If it’s artisanal, locally sourced, organic, repurposed, sustainable or any of a hundred other adjectives beloved by hipsters, you will find it in Fishtown and Northern Liberties. Once solidly working class, this quarter is renowned today for a vibrant food, music and nightlife scene. Other areas may be quainter or more polished, but here locals have embraced the neighborhood’s blue collar past and wear grittiness as a badge of honor.
La Colombe’s flagship is more than just a coffee shop. It dishes up a full menu of homey selections like Biscuits and Gravy and Onion Soup on Toast Tartine in an immense former warehouse. In addition to coffee, wine and beer, La Colombe also pours its own brand of sipping rum, Different Drum, distilled on-site with cane sugar and — you guessed it! — coffee.
1335 Frankford Ave.
One Shot Coffee Shop and Kitchen is the kind of place that will make you wish it was raining outside to justify sinking into an overstuffed chair, grabbing something off the bookshelves and settling in for the day. It’s as cozy as your grandma’s kitchen (if your grandma was a killer pastry chef who served direct-trade coffee). Enjoy your brew with just-baked rustic tarts served on thrift store china, or cool off with a Mason jar of iced tea. Be sure to check out the second floor.
217 W. George St.
Quick Tourist Moment:
Fishtown and Northern Libertiesare not neighborhoods for traditional sightseeing. Instead, the fun here comes from exploring on foot or by bike. From Fairmount Avenue, head north on Second Street to experience the heart of NoLibs. Bowl a frame atNorth Bowl, or browse the trendy shops and restaurants along Liberties Walk. Fishtown’s main thoroughfare, Frankford Avenue, exudes an arty, retro vibe. Vinyl purists will adore the selection of rare records atPhiladelphia Record Exchange. Or stop byJinxedfor a well-curated assortment of vintage ephemera.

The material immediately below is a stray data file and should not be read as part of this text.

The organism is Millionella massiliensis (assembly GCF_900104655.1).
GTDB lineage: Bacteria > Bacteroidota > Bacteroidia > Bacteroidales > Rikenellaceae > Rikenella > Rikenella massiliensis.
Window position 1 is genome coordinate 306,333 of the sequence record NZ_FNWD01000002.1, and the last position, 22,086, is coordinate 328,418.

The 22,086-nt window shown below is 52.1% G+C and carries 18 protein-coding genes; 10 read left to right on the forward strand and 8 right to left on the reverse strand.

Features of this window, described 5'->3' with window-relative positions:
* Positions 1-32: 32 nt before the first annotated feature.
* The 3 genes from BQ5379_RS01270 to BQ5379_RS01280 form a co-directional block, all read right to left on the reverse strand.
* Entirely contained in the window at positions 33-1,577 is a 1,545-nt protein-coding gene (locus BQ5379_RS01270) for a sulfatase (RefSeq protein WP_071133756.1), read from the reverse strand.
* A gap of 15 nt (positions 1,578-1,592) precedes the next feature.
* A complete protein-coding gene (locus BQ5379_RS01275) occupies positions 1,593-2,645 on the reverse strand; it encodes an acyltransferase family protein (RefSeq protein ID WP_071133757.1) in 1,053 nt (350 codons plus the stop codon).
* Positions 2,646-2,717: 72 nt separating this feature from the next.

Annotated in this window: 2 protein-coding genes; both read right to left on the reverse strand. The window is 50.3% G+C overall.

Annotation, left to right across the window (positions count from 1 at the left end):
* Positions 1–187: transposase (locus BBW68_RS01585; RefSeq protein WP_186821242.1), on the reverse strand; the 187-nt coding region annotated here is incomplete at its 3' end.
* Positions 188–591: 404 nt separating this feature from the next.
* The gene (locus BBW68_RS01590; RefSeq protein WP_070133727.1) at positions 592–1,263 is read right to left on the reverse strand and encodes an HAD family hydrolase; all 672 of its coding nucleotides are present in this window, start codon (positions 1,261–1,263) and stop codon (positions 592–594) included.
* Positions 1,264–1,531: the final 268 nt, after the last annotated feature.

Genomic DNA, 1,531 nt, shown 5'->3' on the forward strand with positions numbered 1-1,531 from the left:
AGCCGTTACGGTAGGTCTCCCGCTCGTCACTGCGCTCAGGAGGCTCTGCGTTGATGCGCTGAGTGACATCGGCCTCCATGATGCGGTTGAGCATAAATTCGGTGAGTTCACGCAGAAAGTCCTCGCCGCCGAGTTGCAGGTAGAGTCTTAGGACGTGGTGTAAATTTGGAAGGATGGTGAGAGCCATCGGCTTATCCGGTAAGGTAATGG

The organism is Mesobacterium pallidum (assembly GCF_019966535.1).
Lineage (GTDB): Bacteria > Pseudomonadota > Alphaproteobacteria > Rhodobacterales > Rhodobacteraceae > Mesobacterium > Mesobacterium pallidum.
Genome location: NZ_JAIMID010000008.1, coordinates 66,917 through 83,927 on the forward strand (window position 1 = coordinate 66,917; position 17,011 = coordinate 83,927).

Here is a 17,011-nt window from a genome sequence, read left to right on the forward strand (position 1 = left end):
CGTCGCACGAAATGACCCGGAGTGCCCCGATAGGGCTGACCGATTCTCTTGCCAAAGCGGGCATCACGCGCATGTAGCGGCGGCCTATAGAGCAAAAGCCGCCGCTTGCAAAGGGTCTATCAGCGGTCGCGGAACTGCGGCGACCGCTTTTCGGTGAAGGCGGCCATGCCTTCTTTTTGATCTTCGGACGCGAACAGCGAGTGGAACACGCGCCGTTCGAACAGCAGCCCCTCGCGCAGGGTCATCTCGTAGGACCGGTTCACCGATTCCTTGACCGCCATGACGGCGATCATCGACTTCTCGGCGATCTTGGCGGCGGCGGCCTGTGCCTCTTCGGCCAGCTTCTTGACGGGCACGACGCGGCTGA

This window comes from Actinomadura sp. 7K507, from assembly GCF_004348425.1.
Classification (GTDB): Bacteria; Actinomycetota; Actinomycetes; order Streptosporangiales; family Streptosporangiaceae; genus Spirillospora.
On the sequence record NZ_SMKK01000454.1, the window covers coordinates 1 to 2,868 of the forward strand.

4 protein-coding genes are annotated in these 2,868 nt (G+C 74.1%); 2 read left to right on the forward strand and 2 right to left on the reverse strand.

909 N. Second St.
Philadelphia Record Exchange
1524 Frankford Ave.
1331 Frankford Ave.
Benjamin Franklin reportedly said “Beer is proof that God loves us and wants us to be happy.” Nowhere is that more evident than atYards Brewing Company. Ask for Poor Richard’s Tavern Spruce, inspired by Ben’s own barley- and molasses-based recipe. It’s one of Yards’ “Ales of the Revolution” on tap in the tasting room, along with a rotating selection of seasonal and small batch brews. Visit on the weekend for the excellent guided tour and a chace to sample some of Philly’s favorite food trucks.
901 N. Delaware Ave.
215-634-2600 ext. 106
NoLibs gastropubStandard Tapwas a pioneer at a time when nothing seemed to be happening north of Spring Garden Street. Nearly 20 years later, the neighborhood is flourishing and Standard Tap continues to turn out flawlessly executed pub standards. Summer evenings are best spent on the upstairs deck quaffing something cold from an all-local draft list.
901 N. Second St.
When Philly boxer John Imbrenda retired in 1967, he opened a tavern at Frankford and Girard, a corner bar where you went for a shot and a beer. Today,Johnny Brenda’sserves 12 local drafts and Mediterranean-inspired small plates, but the neighborhood ambience — from the paneled walls right down to the linoleum floors— remains. You can also catch live music most nights, and DJs spin during weekend brunch.
1201 Frankford Ave.
Frankford Hall, Stephen Starr’s take on a German beer garden, never disappoints. The outdoor courtyard exudes the casual bustle of a backyard barbecue. Friends and strangers bond around picnic tables and fire pits, and challenge one another to Jenga and Ping-Pong. You’re there for the vibe, of course, but you can’t go wrong with a liter of hefeweizen and a bratwurst while you’re at it.
1210 Frankford Ave.
Wm. Mulherin’s Sons, — named for the restored 1890s whiskey blending and bottling facility it inhabits — serves up a comfortable, yet creative, Italian menu. Try a traditional pasta dish or branch out with the uniquely Philly “Spicy Jawn,” a wood-fired tomato and pepperoni pizza with hot coppa, cacciocavallo, sharp provolone and long hots.
1355 N. Front St.
Like Chef Sean Magee’s ambitious menu highlighting local, seasonal ingredients, the inviting interior ofHeritagecould best be described as “modern rustic.” Reclaimed materials and greenery create an urban garden where the sound of nightly live jazz spills onto the street. The bar is impressive too, with 36 draft beers and an excellent selection of whiskeys.
914 N. Second St.
Don’t let the kitchy “Brady Bunch”-goes-to-Hawaii decor fool you.The Yachtsmanis the kind of blink-and-you’ll-miss-it spot cocktail connoisseurs love to keep all to themselves. Fresh ingredients and homemade mixers are key at this tiki bar. For a decadent treat, order the signature Pina Colada, made with homemade coconut cream.
1444 Frankford Ave.